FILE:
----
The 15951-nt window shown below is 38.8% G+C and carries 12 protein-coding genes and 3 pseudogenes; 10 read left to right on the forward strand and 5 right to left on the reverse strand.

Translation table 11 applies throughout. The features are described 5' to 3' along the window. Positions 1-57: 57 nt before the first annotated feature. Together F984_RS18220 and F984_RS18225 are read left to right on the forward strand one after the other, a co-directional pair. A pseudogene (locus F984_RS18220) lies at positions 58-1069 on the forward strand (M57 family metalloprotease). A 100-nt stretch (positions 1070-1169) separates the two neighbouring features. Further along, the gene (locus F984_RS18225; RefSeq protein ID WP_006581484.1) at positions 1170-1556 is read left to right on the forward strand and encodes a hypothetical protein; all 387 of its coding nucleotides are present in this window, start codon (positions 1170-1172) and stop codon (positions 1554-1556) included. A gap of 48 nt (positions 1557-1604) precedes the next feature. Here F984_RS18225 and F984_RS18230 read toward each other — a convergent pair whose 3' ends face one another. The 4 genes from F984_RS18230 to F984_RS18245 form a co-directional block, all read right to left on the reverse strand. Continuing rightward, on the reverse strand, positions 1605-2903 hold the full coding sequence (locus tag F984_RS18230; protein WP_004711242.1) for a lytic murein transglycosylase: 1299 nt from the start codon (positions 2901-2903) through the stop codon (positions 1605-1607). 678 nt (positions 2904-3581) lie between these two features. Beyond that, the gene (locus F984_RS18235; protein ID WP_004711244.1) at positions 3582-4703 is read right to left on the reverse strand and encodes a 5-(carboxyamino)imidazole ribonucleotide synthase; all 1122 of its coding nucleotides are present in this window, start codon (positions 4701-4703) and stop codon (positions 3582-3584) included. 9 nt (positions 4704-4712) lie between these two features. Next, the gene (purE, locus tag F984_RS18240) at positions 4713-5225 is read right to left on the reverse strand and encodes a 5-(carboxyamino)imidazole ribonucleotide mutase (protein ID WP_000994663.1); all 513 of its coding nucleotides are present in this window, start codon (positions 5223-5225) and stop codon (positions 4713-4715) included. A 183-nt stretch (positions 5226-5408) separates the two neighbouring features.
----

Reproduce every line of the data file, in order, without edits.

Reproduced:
The 15951-nt window shown below is 38.8% G+C and carries 12 protein-coding genes and 3 pseudogenes; 10 read left to right on the forward strand and 5 right to left on the reverse strand.

Translation table 11 applies throughout. The features are described 5' to 3' along the window. Positions 1-57: 57 nt before the first annotated feature. Together F984_RS18220 and F984_RS18225 are read left to right on the forward strand one after the other, a co-directional pair. A pseudogene (locus F984_RS18220) lies at positions 58-1069 on the forward strand (M57 family metalloprotease). A 100-nt stretch (positions 1070-1169) separates the two neighbouring features. Further along, the gene (locus F984_RS18225; RefSeq protein ID WP_006581484.1) at positions 1170-1556 is read left to right on the forward strand and encodes a hypothetical protein; all 387 of its coding nucleotides are present in this window, start codon (positions 1170-1172) and stop codon (positions 1554-1556) included. A gap of 48 nt (positions 1557-1604) precedes the next feature. Here F984_RS18225 and F984_RS18230 read toward each other — a convergent pair whose 3' ends face one another. The 4 genes from F984_RS18230 to F984_RS18245 form a co-directional block, all read right to left on the reverse strand. Continuing rightward, on the reverse strand, positions 1605-2903 hold the full coding sequence (locus tag F984_RS18230; protein WP_004711242.1) for a lytic murein transglycosylase: 1299 nt from the start codon (positions 2901-2903) through the stop codon (positions 1605-1607). 678 nt (positions 2904-3581) lie between these two features. Beyond that, the gene (locus F984_RS18235; protein ID WP_004711244.1) at positions 3582-4703 is read right to left on the reverse strand and encodes a 5-(carboxyamino)imidazole ribonucleotide synthase; all 1122 of its coding nucleotides are present in this window, start codon (positions 4701-4703) and stop codon (positions 3582-3584) included. 9 nt (positions 4704-4712) lie between these two features. Next, the gene (purE, locus tag F984_RS18240) at positions 4713-5225 is read right to left on the reverse strand and encodes a 5-(carboxyamino)imidazole ribonucleotide mutase (protein ID WP_000994663.1); all 513 of its coding nucleotides are present in this window, start codon (positions 5223-5225) and stop codon (positions 4713-4715) included. A 183-nt stretch (positions 5226-5408) separates the two neighbouring features.